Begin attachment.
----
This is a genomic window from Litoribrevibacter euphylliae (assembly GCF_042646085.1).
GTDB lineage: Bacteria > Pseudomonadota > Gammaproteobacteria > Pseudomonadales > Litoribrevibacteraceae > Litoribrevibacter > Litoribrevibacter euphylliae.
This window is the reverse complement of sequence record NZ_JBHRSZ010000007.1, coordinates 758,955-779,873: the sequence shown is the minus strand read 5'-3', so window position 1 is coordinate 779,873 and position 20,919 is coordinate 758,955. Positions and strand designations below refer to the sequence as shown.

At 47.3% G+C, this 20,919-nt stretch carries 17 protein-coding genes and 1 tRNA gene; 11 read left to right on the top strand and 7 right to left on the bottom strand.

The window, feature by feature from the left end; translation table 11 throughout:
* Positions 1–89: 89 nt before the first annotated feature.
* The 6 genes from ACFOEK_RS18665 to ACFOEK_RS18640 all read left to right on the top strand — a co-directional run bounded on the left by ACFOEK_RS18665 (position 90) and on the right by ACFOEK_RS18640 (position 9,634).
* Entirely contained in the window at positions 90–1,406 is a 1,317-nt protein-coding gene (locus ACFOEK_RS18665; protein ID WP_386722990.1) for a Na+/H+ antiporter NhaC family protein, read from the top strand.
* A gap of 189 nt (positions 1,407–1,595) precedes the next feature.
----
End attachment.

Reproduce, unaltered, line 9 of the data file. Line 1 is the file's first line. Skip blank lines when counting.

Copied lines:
* A gap of 189 nt (positions 1,407–1,595) precedes the next feature.